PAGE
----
The United Nations Food and Agriculture Organization was invited to coordinate the initiative among the participating nations and agencies and to devise a plan that was based on the recommendations in the São Paulo Declaration on Pollinators. In April 2002, the International Pollinator Initiative was approved at the sixth meeting of the Conference of the Parties, which was convened in the Netherlands ( In March 2006, at the United Nations Convention on Biodiversity, Conference of the Parties, general meeting 8 in Curitiba, Brazil, the publication, Pollinators and Pollination: A Resource Book for Policy and Practice (Eardley et al., 2006), was heralded.

Between 1995 and 1999, the tri-national (United States, Canada, Mexico) Forgotten Pollinators (FP) Campaign was co-founded and directed by Gary Nabhan and Stephen Buchmann at the Arizona-Sonora Desert Museum in Tucson, Arizona. During its later years, the FP Campaign shifted its emphasis to focus on migratory pollinators (bats, hummingbirds, white-winged doves, monarch butterflies) in the United States and Mexico. In 1999, the North American Pollinator Protection Campaign (NAPPC) was launched by the Coevolution Institute in San Francisco, California, in collaboration with the National Fish and Wildlife Foundation. NAPPC is a tri-national public-private partnership of more than 100 organizations and agencies that promote pollinator awareness, policies, educational outreach, research, and conservation. Also in 1999, USDA and the U.S. Geological Survey (USGS) sponsored a joint meeting in Logan, Utah (Tepedino and Ginsberg, 2000), to explore the issue of pollinator decline. In November 1999, the USDA Agricultural Research Service (ARS) convened a workshop to obtain stakeholder input from state departments of agriculture, universities, pesticide companies, beekeepers, and extension agents on research priorities for the Bees and Pollination Component of the Crop Production National Program Writing Teams. These teams were formed at each of the workshops and consisted of ARS scientists and members of the ARS National Program Staff. The first function of each was to identify problem area topics for inclusion in the National Program Action Plan. Subsequently, individual team members were assigned as principal authors for each area identified. Writing teams and individual writers used input from the workshops, their own knowledge, and input from other ARS scientists and cooperators to identify research goals and activities to develop this action plan (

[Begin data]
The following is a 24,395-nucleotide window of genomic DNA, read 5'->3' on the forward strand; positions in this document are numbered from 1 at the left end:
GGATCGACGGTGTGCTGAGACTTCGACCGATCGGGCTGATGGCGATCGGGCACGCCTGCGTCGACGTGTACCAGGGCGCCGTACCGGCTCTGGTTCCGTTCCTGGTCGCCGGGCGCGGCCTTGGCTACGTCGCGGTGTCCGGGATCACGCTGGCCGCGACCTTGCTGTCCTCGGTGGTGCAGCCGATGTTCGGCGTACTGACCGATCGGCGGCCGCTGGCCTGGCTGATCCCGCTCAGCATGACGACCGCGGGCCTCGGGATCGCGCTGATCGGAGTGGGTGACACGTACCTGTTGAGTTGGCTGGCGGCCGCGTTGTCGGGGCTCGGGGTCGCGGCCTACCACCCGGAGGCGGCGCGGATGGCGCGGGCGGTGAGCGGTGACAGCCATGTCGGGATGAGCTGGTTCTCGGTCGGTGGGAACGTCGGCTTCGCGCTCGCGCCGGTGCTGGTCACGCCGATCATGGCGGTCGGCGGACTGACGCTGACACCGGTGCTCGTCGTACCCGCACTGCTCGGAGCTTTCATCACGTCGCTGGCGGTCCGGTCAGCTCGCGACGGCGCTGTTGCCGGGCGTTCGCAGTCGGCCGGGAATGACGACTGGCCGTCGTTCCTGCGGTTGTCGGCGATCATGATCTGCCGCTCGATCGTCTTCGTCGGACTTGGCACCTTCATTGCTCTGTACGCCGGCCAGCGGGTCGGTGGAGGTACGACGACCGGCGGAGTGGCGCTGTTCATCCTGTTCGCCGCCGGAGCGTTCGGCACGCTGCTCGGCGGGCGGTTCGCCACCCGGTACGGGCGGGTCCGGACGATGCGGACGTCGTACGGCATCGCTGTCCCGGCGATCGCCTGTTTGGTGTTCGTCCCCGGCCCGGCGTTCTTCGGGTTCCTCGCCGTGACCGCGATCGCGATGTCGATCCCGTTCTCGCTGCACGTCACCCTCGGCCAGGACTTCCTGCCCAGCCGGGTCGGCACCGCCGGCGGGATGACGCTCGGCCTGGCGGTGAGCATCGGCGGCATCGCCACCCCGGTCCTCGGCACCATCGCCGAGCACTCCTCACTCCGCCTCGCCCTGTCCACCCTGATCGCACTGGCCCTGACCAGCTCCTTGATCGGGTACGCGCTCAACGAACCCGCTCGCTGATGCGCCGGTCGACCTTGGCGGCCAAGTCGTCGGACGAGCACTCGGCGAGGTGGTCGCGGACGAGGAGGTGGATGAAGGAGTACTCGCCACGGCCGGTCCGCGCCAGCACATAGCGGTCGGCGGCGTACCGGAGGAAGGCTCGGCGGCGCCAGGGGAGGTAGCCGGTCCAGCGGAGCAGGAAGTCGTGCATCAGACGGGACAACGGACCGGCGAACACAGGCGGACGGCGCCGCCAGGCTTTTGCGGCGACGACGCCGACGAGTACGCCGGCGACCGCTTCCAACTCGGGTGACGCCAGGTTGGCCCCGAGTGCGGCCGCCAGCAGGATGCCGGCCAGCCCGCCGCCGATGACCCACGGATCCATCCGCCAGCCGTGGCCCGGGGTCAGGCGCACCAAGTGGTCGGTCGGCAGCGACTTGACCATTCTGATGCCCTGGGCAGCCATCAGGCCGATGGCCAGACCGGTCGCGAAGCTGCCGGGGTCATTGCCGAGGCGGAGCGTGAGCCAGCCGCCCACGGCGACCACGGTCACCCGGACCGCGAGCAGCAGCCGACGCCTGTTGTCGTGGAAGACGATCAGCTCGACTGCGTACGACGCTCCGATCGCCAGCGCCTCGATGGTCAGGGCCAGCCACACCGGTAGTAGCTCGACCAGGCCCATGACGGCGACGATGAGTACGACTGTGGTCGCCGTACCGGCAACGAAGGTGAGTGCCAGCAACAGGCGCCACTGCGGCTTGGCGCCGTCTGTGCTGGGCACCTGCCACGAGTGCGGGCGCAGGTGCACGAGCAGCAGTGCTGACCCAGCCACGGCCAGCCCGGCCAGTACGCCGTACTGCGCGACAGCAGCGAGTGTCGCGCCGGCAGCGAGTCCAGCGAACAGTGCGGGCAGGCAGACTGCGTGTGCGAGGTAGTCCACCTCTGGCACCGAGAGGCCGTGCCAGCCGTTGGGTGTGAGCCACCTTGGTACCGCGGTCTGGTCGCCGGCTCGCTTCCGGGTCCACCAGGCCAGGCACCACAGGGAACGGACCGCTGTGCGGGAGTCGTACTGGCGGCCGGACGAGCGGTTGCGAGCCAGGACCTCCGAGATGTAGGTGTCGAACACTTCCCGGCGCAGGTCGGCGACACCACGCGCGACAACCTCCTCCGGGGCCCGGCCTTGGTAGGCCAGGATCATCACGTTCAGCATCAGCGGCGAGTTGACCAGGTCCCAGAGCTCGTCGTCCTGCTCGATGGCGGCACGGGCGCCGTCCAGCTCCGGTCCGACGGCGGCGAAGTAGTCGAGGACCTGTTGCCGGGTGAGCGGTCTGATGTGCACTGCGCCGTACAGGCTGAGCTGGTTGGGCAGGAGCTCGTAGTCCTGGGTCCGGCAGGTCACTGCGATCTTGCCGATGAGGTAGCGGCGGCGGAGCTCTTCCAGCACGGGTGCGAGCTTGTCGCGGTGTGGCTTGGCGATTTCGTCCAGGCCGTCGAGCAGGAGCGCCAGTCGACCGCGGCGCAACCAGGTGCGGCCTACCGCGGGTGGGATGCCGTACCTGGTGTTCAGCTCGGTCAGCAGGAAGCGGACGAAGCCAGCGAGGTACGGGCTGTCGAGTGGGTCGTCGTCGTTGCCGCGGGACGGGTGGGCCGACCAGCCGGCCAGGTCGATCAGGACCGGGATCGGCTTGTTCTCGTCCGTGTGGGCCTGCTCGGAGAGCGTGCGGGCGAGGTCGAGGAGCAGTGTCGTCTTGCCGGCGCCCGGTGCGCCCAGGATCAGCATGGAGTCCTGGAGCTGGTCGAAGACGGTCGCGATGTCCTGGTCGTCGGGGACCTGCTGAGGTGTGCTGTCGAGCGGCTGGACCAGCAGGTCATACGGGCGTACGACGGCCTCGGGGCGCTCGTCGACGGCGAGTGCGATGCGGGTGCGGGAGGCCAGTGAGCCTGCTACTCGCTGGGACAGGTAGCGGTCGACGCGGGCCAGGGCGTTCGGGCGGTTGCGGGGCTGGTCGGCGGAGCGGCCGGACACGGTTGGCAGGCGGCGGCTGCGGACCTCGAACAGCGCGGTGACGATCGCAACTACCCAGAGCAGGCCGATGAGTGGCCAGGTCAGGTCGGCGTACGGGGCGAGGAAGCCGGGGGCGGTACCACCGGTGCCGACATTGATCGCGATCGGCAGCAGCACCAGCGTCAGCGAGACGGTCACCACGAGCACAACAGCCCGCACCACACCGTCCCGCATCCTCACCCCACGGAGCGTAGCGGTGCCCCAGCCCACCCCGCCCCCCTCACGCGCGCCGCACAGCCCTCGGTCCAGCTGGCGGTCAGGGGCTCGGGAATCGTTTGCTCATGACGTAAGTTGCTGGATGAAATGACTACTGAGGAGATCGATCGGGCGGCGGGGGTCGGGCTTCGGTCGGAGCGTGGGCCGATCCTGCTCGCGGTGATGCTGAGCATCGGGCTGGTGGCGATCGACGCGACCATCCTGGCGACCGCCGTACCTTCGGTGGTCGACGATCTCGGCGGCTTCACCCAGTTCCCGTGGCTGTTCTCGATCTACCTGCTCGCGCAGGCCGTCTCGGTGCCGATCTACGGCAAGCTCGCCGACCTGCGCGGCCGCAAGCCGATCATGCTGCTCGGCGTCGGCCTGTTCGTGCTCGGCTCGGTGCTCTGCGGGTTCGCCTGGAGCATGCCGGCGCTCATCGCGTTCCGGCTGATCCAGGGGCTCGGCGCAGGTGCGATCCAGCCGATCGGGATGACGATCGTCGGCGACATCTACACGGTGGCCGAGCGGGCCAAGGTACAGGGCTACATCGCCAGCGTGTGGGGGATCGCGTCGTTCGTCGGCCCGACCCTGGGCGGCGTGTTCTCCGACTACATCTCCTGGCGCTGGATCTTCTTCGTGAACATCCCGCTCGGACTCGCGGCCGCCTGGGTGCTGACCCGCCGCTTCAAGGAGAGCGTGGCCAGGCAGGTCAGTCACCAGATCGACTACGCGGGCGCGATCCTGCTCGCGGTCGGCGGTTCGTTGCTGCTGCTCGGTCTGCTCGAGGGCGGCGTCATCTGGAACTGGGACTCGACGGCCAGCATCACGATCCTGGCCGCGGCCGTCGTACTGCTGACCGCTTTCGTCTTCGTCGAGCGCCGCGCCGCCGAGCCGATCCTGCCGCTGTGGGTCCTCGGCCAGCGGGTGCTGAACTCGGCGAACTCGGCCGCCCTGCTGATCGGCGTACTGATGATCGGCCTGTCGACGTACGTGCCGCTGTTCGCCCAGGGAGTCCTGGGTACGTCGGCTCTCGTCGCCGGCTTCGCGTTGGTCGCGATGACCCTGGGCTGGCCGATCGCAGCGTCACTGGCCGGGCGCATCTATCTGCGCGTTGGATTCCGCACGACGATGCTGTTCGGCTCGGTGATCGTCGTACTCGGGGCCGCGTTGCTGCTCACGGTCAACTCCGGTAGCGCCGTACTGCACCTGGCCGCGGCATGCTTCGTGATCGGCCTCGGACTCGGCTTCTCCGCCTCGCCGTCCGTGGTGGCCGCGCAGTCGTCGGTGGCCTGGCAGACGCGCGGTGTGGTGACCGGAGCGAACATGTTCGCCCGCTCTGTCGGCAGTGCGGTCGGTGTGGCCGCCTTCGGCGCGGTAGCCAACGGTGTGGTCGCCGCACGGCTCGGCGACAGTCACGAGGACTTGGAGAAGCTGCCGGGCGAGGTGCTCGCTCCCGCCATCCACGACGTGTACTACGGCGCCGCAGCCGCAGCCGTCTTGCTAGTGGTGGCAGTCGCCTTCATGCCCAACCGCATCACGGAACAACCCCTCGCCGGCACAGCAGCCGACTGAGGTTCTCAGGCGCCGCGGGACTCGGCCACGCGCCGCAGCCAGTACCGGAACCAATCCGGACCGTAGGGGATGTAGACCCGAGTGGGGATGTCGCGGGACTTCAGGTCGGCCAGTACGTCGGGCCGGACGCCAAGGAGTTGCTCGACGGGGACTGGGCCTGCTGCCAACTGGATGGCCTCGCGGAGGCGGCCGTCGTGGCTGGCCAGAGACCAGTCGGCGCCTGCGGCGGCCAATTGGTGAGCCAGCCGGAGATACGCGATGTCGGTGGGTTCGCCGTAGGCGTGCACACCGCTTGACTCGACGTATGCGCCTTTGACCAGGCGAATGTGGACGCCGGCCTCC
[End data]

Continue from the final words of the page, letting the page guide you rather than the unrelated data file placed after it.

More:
Also in 1999, the National Science Foundation (NSF) funded a meeting at the National Center for Ecological Analysis and Synthesis (NCEAS) on pollinator decline, the proceedings of which were published in 2001 ( in the journal Conserva-

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